Brachial plexus injuries can occur in traumas like motor vehicle accidents, falls, and contact sports. When the running back lowered his head before the hit, his helmet caught Jay in the neck, between his helmet and shoulder pads, severing the nerve. It left him with partial paralysis in his arm.
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‘Being Better and Becoming My Best’
Jay’s injury left him unable to lift his right arm. He couldn’t write – or brush his teeth – with his right hand. He took multiple buses from his home in Baldwin to get to occupational and physical therapy sessions, first at UPMC Rooney Sports Complex in Pittsburgh’s South Side and later at UPMC Children’s Hospital in Lawrenceville.
Two months after his injury, he underwent surgery to repair the nerve and restore function. He also received the “earth-shattering” news that he had played the final down of his football career.
“I was just torn up,” he says. “I started getting (college) interest, and I was doing all the right things, and it just went south. That was like hell on earth, basically.
“I would have been OK with it if I was down and out for a year, maybe even two. I would have probably bounced back still. But to not be able to play anymore? You pour your blood, sweat, and tears into the game. You love it. From a young age, I knew what I wanted to do. For it to end like that it was like, ‘Aw, man.'”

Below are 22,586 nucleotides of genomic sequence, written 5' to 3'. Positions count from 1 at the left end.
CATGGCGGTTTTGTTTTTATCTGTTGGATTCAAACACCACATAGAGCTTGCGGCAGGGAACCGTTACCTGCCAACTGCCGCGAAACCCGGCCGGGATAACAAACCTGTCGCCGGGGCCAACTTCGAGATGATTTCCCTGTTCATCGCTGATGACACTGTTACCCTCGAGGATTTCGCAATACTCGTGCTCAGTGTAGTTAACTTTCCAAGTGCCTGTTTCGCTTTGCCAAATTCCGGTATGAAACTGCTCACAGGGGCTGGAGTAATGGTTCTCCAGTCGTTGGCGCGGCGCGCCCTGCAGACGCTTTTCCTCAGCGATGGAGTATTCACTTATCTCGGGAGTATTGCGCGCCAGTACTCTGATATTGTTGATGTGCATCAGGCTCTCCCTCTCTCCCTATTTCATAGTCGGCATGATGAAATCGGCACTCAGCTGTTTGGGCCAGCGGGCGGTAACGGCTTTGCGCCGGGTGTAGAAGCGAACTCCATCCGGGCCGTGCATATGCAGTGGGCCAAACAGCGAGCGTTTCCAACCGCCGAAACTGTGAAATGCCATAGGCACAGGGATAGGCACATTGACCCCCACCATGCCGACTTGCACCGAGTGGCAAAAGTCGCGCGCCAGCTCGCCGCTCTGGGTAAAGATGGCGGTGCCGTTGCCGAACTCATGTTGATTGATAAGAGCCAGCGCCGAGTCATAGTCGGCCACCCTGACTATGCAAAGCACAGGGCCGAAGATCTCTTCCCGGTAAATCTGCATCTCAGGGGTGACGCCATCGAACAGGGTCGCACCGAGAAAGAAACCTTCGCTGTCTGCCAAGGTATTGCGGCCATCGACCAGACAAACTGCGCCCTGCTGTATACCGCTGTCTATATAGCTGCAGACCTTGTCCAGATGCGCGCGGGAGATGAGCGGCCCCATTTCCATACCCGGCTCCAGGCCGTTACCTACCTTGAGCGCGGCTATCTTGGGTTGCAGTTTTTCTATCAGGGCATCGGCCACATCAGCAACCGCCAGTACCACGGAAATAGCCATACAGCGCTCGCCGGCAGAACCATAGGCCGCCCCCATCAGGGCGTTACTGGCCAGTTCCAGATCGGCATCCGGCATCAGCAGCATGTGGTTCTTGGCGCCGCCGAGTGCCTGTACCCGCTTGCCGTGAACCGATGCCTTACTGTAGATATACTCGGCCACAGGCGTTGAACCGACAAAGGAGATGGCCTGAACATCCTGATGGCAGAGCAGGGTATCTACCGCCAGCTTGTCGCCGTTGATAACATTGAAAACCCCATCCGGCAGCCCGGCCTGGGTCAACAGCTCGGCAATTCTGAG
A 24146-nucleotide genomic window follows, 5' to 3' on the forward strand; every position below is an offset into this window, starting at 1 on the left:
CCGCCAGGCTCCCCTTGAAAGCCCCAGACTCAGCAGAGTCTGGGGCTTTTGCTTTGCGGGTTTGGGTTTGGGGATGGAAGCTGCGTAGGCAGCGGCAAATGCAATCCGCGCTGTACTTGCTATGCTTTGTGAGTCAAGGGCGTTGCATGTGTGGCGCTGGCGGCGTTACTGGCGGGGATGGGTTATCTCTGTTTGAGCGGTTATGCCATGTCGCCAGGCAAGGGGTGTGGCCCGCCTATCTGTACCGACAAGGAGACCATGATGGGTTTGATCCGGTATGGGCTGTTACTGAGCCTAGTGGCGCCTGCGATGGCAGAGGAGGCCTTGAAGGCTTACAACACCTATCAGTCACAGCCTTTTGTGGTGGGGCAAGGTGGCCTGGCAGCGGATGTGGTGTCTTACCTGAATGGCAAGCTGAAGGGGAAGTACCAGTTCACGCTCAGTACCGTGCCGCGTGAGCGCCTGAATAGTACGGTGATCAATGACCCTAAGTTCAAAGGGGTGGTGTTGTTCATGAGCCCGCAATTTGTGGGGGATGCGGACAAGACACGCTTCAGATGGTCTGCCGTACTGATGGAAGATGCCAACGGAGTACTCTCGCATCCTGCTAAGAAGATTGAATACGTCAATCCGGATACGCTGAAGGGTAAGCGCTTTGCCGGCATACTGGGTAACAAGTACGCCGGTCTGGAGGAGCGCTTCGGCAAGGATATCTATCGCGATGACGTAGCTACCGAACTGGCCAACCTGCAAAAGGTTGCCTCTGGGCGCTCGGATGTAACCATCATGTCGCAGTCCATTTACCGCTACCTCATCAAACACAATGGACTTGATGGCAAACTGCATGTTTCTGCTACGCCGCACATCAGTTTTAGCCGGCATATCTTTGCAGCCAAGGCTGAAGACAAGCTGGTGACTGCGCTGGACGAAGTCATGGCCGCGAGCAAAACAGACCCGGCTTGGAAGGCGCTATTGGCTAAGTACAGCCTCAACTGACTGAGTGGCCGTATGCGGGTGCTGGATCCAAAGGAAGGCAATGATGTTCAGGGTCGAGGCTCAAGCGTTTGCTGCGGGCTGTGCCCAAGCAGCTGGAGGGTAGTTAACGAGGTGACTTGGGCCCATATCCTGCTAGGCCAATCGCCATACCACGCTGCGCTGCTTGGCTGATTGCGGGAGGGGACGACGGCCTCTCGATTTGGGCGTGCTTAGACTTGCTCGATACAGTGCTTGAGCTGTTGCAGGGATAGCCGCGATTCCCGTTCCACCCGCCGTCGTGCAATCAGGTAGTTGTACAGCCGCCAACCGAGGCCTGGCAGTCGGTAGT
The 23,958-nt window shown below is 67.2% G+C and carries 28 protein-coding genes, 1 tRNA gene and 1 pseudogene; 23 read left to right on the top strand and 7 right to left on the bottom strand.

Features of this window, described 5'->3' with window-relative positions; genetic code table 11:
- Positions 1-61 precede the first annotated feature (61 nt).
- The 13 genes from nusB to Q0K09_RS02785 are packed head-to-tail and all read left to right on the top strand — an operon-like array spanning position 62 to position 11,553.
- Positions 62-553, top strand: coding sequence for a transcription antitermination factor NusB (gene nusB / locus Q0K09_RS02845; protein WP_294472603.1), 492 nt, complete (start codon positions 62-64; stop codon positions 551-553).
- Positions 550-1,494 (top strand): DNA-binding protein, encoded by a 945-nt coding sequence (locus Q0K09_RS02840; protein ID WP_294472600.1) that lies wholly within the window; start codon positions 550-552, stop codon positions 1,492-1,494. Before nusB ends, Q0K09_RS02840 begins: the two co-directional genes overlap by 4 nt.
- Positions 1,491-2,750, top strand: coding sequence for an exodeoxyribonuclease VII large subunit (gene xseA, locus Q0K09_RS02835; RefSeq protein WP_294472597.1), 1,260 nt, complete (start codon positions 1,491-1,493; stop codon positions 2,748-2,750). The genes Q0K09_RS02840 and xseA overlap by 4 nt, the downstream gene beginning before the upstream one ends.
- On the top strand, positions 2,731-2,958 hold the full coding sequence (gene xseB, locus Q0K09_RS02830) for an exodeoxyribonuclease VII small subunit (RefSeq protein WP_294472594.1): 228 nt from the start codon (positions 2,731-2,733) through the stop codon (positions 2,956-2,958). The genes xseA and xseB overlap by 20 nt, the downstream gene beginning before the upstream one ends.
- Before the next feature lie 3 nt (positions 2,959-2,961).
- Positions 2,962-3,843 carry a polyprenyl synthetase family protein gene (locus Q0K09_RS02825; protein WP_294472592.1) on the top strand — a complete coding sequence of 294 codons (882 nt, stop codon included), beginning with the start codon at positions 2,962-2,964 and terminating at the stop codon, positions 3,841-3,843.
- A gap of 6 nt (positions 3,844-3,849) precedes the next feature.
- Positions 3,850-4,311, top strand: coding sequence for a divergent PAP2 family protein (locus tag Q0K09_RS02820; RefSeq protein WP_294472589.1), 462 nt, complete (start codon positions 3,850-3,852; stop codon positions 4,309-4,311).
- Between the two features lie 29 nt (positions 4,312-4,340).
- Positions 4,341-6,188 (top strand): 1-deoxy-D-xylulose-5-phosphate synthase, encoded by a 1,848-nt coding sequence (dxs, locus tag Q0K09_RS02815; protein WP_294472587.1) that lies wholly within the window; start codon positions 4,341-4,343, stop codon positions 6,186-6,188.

The news began to sink in over time, as Jay began telling interested college coaches that he wouldn’t be playing again. He realized he needed to focus on other aspects of his life. He kept going to rehab, and he learned to make his left hand more powerful. He learned to write with his left hand and became better playing basketball left-handed.
“I’m a competitor, so my psyche is geared towards basically proving people wrong, just being better and becoming my best,” Jay says.
The process matured him, too. He says he became less focused on smaller, high school worries and more focused on the big picture. Because he couldn’t play football anymore, he took up coaching, volunteering at Baldwin and at Sto-Rox High School.
Jay graduated from Indiana University of Pennsylvania in 2020 and is now working in finance technology. He says he’s watched the clip of his hit many times over the years, but not recently. He wouldn’t change anything about his approach on the play or the hit itself, which Wagner said was a perfect form tackle.
Jay still doesn’t have full use of his right arm, but he’s back to writing right-handed – which he does as therapy. He’s kept up training – mostly core workouts, but some weightlifting, too.
Losing football didn’t take away his competitiveness. He still wants to get better.
“We can’t be hung up on failure,” Jay says. “You’ve got to get over stuff quick. You can’t be afraid of that. You don’t want to get caught in slumps. So basically, you need to just take pride in the day-to-day wins, the small stuff.”
From nutrition to illnesses, from athletics to school, children will face many challenges growing up. Parents often will make important health care decisions for them. We hope to help guide both of you in that journey. UPMC Children’s Hospital of Pittsburgh ranks No. 8 on U.S. News & World Report’s Best Children’s Hospitals Honor Roll. All 10 of our specialties rank nationally. UPMC Magee-Womens Hospital is a longtime national leader for women and their newborns. We aim to provide the best care for your children, from birth to adulthood and beyond.